Firing On All Pistons: Strong Fashion Sales Drive Saks, Penney’s

Saks Inc. and J.C. Penney put out strong performances in the first quarter, but concerns persist over high gas prices and economic uncertainty.

Steve Sadove

Steve Sadove

Photo By WWD Staff

NEW YORK — Torrid sales at the top and major strides in the middle shot Saks Inc. and J.C. Penney out of the gate.

But analysts remain concerned over the impact of higher oil prices and other economic uncertainties, which could muddy the track.

Outstanding demand for luxury goods at Saks Fifth Avenue Enterprises drove the parent company to a 52.6 percent gain in first-quarter profits.

Meanwhile, results from Saks Inc.’s department stores revealed strength in the moderate channel, a condition that was echoed by robust business at mainstream competitor J.C. Penney Co. Inc.

One quarter, however, does not a fiscal year make, and factors such as the looming interest rate hike and, especially, historically high oil prices leave prospects for the current and future quarters in question.

“Higher energy costs, while demand driven, will divert consumer incomes from other retail outlays,” said Steven Wieting, Smith Barney’s director of economic and market analysis, on a conference call. Also of concern, said Wieting, is that, while forecasts of consumers’ retrenching are “overstated and lack reasonable historical and fundamental perspectives, [the] extreme consumer stability through the recent downturn does not suggest a material acceleration in a business cycle recovery.”

Although no economist can predict with absolute certainty where consumers are headed, it is clear where consumers have been: at the mall.

For the quarter ended May 1, Birmingham, Ala.-based Saks said net income grew by more than half to $22 million, or 15 cents a diluted share, from $14.4 million, or 10 cents, last year. Excluding an aftertax charge of 2 cents for the write-off of some assets, Saks’ earnings matched the Wall Street estimate of 17 cents.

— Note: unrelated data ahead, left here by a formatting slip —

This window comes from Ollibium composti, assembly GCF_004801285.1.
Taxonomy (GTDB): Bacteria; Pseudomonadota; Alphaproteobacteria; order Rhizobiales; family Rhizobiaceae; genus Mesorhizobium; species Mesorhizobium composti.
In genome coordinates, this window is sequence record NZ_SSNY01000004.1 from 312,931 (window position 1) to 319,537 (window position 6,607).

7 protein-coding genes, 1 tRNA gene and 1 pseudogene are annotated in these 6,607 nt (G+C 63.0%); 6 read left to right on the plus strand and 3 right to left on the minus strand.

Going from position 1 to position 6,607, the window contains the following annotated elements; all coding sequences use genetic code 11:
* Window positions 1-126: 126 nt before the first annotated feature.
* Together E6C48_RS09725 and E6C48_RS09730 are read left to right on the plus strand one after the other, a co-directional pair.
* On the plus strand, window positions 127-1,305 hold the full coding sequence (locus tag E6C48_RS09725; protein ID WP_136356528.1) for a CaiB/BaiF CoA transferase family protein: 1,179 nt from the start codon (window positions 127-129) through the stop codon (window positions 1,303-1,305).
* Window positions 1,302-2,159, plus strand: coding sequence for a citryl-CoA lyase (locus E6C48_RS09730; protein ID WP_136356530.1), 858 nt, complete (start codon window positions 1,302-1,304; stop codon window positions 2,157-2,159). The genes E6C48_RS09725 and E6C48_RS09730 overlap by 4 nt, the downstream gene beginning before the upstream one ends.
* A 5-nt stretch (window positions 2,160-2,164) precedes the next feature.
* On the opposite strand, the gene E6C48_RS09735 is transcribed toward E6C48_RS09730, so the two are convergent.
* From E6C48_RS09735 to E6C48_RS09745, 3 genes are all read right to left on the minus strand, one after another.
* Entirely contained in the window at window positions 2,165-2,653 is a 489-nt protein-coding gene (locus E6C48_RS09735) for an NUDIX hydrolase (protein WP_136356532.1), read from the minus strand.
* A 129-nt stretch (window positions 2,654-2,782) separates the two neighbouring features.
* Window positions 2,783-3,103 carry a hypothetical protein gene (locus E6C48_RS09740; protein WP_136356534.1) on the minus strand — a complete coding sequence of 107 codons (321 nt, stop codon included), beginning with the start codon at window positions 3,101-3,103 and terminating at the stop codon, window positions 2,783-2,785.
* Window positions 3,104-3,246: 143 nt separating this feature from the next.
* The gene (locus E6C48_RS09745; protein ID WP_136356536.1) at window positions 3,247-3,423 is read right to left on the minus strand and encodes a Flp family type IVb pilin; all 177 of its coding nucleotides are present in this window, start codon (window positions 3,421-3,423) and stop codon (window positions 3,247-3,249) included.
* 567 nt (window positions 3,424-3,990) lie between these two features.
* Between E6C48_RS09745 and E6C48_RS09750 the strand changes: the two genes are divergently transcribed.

Net sales for the quarter increased 11.5 percent to $1.54 billion from $1.38 billion a year ago, and comparable-store sales grew 10.2 percent. Additionally, much lower promotional activity, especially in the luxury segment, allowed company-wide gross margin to expand 130 basis points, which magnified the top line’s effect on bottom-line results.

Saks Inc. vice chairman Steve Sadove noted that the overall earnings growth of 50 percent was earned despite having to absorb a 2 cent-a-share write-off of long-lived assets, as well as absorbing a $10 million charge for not having the credit card contribution. But, he added, “apples to apples, there was almost a doubling of earnings. We have very strong momentum in the franchise. Clearly, there is a positive fashion environment. Better brands are selling and the luxury sector continues to be extremely strong.
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